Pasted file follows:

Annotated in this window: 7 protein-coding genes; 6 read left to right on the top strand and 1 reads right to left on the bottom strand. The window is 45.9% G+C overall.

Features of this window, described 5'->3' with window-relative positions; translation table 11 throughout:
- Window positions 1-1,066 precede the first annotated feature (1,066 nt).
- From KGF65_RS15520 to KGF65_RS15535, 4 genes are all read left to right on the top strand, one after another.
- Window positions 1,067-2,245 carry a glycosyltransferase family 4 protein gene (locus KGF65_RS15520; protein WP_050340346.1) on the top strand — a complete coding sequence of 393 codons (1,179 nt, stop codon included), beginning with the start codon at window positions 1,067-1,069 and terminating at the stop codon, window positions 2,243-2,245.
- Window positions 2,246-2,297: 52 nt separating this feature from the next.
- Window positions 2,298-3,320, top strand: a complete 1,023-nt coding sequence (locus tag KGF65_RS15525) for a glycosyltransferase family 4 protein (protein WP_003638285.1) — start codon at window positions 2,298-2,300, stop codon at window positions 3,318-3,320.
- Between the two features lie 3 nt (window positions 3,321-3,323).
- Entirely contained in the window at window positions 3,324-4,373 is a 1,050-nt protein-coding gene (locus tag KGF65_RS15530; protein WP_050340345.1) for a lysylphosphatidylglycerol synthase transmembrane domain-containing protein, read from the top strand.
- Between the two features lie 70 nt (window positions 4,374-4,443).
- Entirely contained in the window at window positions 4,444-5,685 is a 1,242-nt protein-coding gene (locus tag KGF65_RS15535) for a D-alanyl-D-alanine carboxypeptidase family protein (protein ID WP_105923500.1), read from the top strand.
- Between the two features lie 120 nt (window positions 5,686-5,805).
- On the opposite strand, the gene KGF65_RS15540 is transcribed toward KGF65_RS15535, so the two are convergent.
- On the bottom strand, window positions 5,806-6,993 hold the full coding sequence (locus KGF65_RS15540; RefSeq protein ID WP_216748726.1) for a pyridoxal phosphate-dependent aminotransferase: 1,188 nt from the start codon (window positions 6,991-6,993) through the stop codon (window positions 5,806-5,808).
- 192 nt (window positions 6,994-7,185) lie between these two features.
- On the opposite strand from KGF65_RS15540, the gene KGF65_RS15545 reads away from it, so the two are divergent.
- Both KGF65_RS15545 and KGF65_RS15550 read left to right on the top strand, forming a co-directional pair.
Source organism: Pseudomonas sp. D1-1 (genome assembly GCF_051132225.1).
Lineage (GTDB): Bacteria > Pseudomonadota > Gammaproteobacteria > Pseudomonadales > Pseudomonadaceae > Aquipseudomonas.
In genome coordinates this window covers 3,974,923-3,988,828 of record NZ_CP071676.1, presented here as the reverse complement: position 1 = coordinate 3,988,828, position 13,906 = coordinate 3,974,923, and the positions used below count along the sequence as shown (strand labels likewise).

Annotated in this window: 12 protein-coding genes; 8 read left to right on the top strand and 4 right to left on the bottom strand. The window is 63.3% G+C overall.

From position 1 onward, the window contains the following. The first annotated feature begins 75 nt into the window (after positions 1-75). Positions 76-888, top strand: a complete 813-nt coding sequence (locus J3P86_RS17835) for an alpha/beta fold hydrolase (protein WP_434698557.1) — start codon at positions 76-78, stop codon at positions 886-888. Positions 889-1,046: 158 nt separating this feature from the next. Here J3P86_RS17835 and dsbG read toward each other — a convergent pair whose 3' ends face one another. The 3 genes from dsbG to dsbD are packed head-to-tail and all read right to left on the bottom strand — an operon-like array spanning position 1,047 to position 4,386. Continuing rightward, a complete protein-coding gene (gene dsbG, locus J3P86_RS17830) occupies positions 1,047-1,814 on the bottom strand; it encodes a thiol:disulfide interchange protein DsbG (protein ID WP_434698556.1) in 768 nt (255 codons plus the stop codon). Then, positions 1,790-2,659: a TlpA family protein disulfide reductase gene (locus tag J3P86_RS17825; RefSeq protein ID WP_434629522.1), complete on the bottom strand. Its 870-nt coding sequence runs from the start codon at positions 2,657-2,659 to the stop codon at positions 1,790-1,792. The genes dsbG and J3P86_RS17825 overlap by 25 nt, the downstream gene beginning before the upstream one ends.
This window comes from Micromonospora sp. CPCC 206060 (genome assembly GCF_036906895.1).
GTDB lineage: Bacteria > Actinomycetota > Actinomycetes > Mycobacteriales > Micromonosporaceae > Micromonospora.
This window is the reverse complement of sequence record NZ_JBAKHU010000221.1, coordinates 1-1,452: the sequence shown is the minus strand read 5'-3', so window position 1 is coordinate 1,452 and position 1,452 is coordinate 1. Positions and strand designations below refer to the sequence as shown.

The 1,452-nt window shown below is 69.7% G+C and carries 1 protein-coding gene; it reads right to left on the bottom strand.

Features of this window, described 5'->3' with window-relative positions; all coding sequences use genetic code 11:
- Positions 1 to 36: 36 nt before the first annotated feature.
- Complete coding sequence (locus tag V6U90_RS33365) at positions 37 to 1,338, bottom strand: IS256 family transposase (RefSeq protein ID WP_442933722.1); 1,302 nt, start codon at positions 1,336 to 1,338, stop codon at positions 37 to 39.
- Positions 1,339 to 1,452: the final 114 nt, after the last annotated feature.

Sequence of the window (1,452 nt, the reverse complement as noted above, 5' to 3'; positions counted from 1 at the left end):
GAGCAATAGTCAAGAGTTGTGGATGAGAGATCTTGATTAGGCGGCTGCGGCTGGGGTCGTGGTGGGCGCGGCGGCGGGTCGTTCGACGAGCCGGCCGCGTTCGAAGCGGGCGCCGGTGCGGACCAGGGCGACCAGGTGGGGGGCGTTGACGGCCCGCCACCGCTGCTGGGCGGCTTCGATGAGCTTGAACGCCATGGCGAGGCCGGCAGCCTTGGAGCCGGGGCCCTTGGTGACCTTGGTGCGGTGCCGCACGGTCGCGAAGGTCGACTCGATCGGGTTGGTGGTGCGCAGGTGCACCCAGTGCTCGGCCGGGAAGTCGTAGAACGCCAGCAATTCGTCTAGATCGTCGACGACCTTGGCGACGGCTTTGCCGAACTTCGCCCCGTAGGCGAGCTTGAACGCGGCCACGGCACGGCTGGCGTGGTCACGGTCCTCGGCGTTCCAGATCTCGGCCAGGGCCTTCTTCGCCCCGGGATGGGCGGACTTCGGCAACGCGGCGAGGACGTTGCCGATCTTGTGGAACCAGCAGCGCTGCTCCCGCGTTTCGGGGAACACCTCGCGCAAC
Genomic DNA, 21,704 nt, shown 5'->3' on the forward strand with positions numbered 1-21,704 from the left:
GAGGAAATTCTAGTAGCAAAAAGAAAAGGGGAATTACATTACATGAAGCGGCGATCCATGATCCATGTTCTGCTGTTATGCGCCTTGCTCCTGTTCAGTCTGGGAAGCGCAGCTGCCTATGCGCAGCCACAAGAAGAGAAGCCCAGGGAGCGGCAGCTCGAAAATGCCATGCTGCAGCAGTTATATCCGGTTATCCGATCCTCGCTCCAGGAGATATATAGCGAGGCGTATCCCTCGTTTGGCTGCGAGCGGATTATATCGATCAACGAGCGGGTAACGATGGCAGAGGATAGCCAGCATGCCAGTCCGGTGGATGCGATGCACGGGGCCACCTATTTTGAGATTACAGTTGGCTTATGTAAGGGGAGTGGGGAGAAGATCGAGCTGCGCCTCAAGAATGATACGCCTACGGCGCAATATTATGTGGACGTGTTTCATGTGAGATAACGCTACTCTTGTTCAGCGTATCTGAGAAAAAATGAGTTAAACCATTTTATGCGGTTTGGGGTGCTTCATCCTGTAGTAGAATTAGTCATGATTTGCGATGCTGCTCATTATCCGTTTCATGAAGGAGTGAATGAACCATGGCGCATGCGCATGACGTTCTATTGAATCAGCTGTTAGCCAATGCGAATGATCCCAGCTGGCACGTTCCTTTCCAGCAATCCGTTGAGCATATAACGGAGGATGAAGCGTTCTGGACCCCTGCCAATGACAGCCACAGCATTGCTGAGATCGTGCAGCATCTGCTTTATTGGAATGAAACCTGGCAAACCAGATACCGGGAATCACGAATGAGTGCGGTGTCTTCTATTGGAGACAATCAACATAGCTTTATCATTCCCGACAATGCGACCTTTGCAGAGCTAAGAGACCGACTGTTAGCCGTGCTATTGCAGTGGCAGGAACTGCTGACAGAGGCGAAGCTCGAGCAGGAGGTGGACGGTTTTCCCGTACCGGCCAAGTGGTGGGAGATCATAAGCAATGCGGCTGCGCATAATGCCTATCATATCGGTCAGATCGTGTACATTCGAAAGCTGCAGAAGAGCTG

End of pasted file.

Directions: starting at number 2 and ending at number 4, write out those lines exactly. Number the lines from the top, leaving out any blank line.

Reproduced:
Features of this window, described 5'->3' with window-relative positions; translation table 11 throughout:
- Window positions 1-1,066 precede the first annotated feature (1,066 nt).
- From KGF65_RS15520 to KGF65_RS15535, 4 genes are all read left to right on the top strand, one after another.